Judith Collins is looking to the future where she envisions herself as leader, and the party as the best opposition ever.
What's left of the National caucus gathered at Parliament yesterday to nurse election wounds and devise how they'll emerge again as a political force.
MPs spoke of a sombre mood behind closed doors but there were hints of belligerence from leader Judith Collins who said her party were united and would provide "the best opposition ever" for the next three years.
Collins told Morning Report it was always going to be a big ask as very few governments ever lose after a single term.
"No first-term opposition under MMP has got more than 30 percent.
"What's really clear is New Zealanders haven't changed their first term government in 45 years; they always want to give them another go to see if they'll actually deliver on the promises they got in on."
Collins was looking forward to the review which would also investigate selection processes, the constitution of the party, what went wrong and how the party could do better.
"It's never ideal to have three leaders of the opposition during a campaign year."
Asked if she thought the party ever had a shot at winning she said: "I always felt that we could but it was going to be very, very difficult. There's always a possibility, I've always believed in being positive. It was always going to be a very big ask."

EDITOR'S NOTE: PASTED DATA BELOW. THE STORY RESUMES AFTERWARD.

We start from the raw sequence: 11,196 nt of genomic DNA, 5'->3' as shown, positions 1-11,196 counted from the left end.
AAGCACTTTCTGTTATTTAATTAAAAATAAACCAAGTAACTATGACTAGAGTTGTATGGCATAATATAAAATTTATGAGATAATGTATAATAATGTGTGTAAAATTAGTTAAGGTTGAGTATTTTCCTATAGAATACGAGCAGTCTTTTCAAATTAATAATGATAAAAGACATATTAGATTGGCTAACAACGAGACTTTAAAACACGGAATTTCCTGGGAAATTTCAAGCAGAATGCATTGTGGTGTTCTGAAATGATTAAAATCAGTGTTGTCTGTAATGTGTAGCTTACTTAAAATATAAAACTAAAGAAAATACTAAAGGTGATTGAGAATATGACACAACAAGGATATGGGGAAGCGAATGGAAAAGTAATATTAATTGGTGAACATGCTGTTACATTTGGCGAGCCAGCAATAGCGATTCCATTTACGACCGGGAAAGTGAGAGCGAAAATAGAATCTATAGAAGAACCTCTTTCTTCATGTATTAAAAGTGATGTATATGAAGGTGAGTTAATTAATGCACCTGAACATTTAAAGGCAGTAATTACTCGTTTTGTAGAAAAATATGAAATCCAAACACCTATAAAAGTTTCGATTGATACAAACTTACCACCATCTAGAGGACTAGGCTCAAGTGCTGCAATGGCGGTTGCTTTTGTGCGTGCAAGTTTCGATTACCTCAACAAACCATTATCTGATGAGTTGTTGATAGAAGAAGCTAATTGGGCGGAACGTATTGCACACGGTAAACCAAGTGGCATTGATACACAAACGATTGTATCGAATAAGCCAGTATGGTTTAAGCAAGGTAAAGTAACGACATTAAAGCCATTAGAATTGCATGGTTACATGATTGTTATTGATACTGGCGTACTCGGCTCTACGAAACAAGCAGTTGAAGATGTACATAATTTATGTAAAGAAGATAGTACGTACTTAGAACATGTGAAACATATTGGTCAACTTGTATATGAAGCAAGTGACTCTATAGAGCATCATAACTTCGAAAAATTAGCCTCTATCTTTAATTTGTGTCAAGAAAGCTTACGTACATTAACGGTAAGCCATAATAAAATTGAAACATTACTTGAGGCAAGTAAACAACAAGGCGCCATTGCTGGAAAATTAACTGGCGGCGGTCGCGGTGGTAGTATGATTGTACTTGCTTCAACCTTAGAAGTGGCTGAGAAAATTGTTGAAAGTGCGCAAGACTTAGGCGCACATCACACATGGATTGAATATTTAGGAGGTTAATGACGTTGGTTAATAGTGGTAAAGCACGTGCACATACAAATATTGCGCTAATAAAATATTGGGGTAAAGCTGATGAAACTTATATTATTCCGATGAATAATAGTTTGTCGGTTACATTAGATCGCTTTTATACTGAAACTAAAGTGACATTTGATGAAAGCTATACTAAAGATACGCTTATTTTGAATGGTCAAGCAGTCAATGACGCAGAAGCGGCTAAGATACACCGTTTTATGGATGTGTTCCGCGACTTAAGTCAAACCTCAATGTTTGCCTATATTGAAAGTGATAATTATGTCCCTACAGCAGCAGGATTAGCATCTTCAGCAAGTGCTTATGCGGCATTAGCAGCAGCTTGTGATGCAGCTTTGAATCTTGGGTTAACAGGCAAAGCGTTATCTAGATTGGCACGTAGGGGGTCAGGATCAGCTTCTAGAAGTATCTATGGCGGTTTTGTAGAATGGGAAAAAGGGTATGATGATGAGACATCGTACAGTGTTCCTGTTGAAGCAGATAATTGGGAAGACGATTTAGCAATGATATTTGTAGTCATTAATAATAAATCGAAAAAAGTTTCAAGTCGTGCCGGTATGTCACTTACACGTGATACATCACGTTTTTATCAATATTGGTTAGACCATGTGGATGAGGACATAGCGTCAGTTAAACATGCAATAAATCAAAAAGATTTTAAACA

She said yesterday the party farewelled some "excellent" colleagues and today it would look at staffing "which is also terrible".
"We just get on with the job."
She didn't believe the party lost due to its policy framework but said it needed to be in the public eye for longer.
The party would now go back and refresh the policies it was working on the last three years. "It's not like we're starting from ground zero."
On the aftermath of her comments about obesity just days before the election she said: "We should've shut that down pretty quickly but that's ... will be subject to the review.
"We're opposed to the sugar tax."
As for tax cuts or increases, Collins warned that in the next couple of years "we'll see people very worried about the economy, very worried about the lack of momentum, and the fact [sic] that the economy will be in a very difficult position".
She said then the public would turn to National's policies where there would be something better.
She expects to still be party leader at the 2023 election.
"Leader of the opposition, leader of the National Party is a massive privilege; it's not a job that people should desperately want to do, it should be something that's chosen by the caucus. I'm very happy to do that job."
Collins said the party needed stability and knowledge on how to do the job - and she brought that.
The plan was now to bring up the party position back up, because "we can't win it in the 20s, that's very obvious".
Following months of leaks and resignations, Collins didn't believe the public was worried about the internal workings of the party.
"I haven't noticed the fighting amongst ourselves."